This talk investigates issues of authorship, paratextuality, and authorization practices in regard to The Walking Dead, specifically the comic book series and television show. Due to the genre and the multi-protagonist nature of the franchise, character deaths are an intrinsic part of its self-understanding summarized in the repeated mantra 'No one is safe.'
By investing author figures with the power to kill or save individual characters, paratexts like DVD bonus materials, the comic book’s letter column or the after show Talking Dead circulate and establish concepts of authorship and further interest in the show’s serial continuation, as well as organize its position within the franchise.
Further, The Walking Dead sarcastically draws on the theme of survivalism to situate itself within the larger cultural phenomenon of the zombie, as well as communicate its serial survival appeal as differentiating it from other zombie narratives.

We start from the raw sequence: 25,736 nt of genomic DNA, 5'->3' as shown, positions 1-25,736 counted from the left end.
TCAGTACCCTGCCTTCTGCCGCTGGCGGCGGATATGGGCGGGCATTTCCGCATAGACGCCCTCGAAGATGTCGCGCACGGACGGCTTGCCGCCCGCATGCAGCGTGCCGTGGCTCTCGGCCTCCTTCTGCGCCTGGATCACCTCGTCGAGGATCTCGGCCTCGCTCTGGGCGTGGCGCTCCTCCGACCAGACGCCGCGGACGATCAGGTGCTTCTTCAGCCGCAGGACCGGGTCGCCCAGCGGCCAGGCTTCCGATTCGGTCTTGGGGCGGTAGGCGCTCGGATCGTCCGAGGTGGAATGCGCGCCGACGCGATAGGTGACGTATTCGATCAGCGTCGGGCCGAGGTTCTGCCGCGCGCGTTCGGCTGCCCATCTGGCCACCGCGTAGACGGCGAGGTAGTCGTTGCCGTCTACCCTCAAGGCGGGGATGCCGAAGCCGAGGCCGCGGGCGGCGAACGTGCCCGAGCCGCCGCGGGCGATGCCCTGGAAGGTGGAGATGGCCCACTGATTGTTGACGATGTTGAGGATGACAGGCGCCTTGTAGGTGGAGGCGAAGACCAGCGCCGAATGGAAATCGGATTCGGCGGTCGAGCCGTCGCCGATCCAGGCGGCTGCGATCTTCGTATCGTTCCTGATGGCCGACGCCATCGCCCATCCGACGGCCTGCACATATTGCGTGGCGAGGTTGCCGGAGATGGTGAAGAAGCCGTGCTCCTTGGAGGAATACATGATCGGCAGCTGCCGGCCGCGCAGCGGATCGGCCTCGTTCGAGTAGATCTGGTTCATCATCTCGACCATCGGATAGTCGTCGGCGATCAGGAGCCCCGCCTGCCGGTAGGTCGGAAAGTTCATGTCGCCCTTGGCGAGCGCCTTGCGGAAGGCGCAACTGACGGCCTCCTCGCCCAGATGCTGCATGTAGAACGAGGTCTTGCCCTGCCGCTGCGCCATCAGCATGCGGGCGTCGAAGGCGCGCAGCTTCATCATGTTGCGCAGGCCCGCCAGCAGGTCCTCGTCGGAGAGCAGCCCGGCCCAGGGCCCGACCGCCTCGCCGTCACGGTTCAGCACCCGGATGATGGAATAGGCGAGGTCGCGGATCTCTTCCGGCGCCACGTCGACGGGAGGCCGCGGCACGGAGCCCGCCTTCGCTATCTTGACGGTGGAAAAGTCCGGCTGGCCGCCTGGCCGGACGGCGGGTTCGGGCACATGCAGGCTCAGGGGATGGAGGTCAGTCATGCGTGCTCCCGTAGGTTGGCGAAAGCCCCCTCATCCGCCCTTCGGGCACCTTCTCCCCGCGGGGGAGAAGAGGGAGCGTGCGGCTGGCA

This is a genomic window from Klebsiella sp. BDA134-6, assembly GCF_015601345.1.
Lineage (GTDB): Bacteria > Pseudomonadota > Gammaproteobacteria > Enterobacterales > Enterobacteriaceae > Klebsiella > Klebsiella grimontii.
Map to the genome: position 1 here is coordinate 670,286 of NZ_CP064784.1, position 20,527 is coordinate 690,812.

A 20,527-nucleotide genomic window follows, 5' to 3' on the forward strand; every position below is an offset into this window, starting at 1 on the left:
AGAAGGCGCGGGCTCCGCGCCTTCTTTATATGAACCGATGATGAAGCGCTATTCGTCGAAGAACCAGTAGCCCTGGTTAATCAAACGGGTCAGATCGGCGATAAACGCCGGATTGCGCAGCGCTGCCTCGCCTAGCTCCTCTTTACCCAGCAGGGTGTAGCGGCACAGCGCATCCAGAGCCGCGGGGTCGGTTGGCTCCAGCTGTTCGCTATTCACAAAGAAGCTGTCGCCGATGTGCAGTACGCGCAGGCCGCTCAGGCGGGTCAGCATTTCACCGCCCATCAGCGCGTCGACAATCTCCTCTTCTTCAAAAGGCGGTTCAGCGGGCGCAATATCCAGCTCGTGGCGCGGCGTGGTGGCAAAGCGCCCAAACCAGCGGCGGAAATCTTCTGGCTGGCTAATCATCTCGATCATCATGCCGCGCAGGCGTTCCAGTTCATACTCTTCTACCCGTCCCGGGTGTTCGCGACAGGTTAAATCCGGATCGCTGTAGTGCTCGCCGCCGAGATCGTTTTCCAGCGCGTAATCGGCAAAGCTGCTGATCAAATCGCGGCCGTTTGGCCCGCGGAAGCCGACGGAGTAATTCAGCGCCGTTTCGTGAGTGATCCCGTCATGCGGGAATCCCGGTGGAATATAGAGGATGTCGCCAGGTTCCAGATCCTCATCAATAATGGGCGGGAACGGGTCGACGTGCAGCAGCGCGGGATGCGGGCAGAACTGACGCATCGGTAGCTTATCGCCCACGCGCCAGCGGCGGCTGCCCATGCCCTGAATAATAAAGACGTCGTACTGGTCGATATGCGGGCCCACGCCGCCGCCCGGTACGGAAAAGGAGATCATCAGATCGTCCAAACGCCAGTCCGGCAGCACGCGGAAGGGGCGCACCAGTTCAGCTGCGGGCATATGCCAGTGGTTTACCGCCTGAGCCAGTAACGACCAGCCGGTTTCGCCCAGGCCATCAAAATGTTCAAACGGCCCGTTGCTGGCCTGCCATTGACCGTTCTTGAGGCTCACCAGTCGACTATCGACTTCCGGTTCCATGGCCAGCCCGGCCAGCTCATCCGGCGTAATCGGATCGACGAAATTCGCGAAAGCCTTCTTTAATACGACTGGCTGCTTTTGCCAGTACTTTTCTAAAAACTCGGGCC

Maria Sulimma is a member of the Research Unit "Popular Seriality—Aesthetics and Practice" and a Ph.D. candidate in the Department of Culture at the John F. Kennedy Institute for North American Studies (Freie Universität Berlin). She has written a book on media representations of female politicians (Die anderen Ministerpräsidenten, 2014). In her dissertation project, "Serial Discourses of Gender in Contemporary Cable Television Narratives," she analyzes the production of gender in and around contemporary U.S. American cable television series as a serial phenomenon invested in specific discourses of authorship, criticism, as well as social networks.
This event is free and open to the public.